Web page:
Often, I get to hear this complaint from the parents about their child(particularly of the age group 3-6): "My daughter screams a lot or behaves stubborn when the object of her wish isn't given to her. What to do?". As a parent, I am not exempted from this.
Let us understand the child a bit here: It has a desire or wish. But, I as a parent, am not fulfilling it. So, what can the child do now? Had it been the same situation for me, as an adult, I have many alternates in terms of people and situations, if I don't get my object of wish. I can reach out to someone or take a different path. And I am also aware of the concept of time. But, what alternates and options does the child have in terms of people to reach out to? the approaches it can pick up? Or Is the child even aware of the concept of alternate itself ? No. It is not.
The parents are the only source for anything and everything to the child (Unless its a joint family or there are others at home with whom the child is close to). It can speak and express itself to the parents only and it has no alternate to whom to reach out; it even can't do it by itself (For ex: If it was getting a chocolate from fridge or getting a toy from wardrobe's top section). The only available options for the child are the basic not-moulded, emotional sources like screaming or shouting or behaving stubbornly. If we even close this, where should the pent up frustration, anger, disappointments of having not got the object should go? That is really emotionally unhealthy for the child.
If you don't want your child to express its frustration, anger, disappointments through shouting, screaming and behaving then teach it the alternates. The first thing we have to do as a parent is to listen to the child. Make him or her feel that its requests are heard. And whenever the request is not inappropriate either w.r.t the timing or safely, try to fulfill it. But, when it can't be fulfilled 'coz of one or the other good reason, try to explain to child the reasons, in its own language. And very importantly, stick to your decision once said. (This point of sticking to decision is open for debate. Will write about it in a different article). The chances are that the child might "reduce" the instances of screaming or shouting or behaving stubbornly as it feels heard and addressed, repeatedly. The trust starts building in it.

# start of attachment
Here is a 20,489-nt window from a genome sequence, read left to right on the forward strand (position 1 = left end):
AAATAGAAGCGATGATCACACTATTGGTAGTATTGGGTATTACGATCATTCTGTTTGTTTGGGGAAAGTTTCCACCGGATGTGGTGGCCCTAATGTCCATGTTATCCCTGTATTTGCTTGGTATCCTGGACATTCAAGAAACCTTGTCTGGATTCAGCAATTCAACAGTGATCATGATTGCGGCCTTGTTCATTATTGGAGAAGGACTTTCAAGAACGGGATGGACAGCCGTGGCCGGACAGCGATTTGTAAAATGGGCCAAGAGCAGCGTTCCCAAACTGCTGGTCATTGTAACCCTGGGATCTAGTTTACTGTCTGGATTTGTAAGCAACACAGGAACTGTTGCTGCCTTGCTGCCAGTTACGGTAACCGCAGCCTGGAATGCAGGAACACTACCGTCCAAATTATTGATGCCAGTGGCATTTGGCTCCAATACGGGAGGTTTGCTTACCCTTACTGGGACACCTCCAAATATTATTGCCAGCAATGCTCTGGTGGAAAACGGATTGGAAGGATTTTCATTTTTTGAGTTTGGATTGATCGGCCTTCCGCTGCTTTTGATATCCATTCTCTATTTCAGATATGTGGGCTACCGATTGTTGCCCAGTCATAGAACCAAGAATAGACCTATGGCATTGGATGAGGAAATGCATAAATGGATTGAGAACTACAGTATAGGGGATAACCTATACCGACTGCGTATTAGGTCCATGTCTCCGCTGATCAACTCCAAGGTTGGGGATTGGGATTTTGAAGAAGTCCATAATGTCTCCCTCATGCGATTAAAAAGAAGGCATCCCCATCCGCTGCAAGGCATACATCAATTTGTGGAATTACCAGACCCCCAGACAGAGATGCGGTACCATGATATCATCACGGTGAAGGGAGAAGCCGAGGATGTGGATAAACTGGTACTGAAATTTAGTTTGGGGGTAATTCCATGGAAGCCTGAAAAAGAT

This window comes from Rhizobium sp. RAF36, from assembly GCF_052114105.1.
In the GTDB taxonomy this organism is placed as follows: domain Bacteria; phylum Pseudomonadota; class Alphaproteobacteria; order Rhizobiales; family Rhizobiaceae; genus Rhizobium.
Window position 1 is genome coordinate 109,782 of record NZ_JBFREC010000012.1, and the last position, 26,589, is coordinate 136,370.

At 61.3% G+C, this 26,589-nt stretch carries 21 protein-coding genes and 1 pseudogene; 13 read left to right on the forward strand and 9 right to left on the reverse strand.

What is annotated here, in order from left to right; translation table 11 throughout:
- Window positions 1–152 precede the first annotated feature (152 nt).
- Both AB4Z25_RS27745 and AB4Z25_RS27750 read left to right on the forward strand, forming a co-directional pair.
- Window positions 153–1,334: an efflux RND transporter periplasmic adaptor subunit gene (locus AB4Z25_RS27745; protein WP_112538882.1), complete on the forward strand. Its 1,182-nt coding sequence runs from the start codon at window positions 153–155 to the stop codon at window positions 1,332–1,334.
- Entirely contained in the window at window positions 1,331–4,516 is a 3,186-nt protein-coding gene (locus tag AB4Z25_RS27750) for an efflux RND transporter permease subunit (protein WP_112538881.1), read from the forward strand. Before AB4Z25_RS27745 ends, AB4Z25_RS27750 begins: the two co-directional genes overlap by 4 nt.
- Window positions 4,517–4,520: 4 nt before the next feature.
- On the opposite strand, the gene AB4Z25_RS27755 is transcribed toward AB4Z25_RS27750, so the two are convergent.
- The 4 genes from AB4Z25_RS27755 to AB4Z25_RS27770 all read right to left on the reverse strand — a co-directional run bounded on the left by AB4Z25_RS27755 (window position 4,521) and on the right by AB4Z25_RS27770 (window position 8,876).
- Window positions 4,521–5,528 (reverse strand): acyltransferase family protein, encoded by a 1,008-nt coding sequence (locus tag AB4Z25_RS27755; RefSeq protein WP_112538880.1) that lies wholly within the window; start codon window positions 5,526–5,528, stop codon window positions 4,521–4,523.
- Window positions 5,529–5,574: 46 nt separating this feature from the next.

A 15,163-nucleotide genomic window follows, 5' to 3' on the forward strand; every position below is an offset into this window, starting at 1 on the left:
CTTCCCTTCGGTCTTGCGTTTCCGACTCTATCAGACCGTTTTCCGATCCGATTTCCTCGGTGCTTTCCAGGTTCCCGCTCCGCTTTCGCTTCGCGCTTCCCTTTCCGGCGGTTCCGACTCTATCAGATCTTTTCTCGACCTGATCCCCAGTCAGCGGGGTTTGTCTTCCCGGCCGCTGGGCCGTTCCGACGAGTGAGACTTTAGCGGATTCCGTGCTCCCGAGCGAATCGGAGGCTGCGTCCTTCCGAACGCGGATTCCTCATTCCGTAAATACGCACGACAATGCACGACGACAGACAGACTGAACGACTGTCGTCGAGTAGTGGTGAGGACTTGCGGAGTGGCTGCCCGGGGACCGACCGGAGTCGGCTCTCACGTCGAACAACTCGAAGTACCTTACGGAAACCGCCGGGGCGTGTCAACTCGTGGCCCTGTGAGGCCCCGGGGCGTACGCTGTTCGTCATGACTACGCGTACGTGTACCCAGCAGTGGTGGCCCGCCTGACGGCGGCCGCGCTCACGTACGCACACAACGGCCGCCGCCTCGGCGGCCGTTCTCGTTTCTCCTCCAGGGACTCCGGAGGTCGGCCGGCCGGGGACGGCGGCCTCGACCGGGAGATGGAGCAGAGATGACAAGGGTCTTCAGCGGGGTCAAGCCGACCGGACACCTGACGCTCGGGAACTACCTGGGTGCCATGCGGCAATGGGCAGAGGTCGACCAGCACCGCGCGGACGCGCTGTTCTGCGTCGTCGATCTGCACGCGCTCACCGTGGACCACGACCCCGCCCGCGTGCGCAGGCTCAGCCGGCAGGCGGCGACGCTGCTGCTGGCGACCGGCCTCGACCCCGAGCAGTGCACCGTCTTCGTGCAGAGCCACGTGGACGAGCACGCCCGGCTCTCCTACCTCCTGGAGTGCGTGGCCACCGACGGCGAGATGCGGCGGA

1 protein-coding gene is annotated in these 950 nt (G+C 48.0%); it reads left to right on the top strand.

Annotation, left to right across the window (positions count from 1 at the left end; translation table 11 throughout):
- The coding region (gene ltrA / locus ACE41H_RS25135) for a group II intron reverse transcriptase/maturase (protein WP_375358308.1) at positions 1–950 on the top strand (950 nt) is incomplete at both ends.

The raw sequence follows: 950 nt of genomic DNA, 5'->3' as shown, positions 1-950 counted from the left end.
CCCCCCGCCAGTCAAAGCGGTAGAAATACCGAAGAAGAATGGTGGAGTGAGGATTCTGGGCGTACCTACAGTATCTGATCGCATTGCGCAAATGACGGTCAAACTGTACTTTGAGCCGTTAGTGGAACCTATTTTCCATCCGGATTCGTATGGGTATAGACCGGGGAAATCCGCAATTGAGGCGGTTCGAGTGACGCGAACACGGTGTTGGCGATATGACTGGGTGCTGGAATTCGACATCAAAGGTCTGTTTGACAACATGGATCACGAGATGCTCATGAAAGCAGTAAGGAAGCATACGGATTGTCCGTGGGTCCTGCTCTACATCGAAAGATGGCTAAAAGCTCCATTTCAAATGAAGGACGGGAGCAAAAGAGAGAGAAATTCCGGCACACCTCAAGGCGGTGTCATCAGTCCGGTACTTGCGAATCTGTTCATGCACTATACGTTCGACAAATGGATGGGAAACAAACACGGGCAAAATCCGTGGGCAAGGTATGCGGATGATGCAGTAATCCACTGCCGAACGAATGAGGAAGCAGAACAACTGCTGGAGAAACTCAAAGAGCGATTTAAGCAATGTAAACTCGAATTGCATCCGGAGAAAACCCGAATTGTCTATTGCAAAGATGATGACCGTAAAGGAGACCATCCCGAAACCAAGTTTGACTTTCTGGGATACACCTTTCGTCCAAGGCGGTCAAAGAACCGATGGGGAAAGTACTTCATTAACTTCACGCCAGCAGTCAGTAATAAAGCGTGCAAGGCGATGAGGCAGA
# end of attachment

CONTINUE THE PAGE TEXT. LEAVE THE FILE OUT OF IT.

However, note that - these shouting, screaming and stubborn behavior will not be eliminated completely.
Often the questions like - Had I given it(the object) or not to my child or Had I slapped him or not does arise. There is nothing as PERFECT PARENTING. As a parent, I am also human being and made up of many flaws, own inauthenticities, fears, joys, confidence etc. There is no fixed rule which says, if I do x,y and z then it is correct parenting else it is not. So, whichever way you feel appropriate to the moment, go ahead with it.
And very importantly, notice that - On the other hand, its a good sign in the child that its strongly behind the object of its wish. This shows the strong will of the child.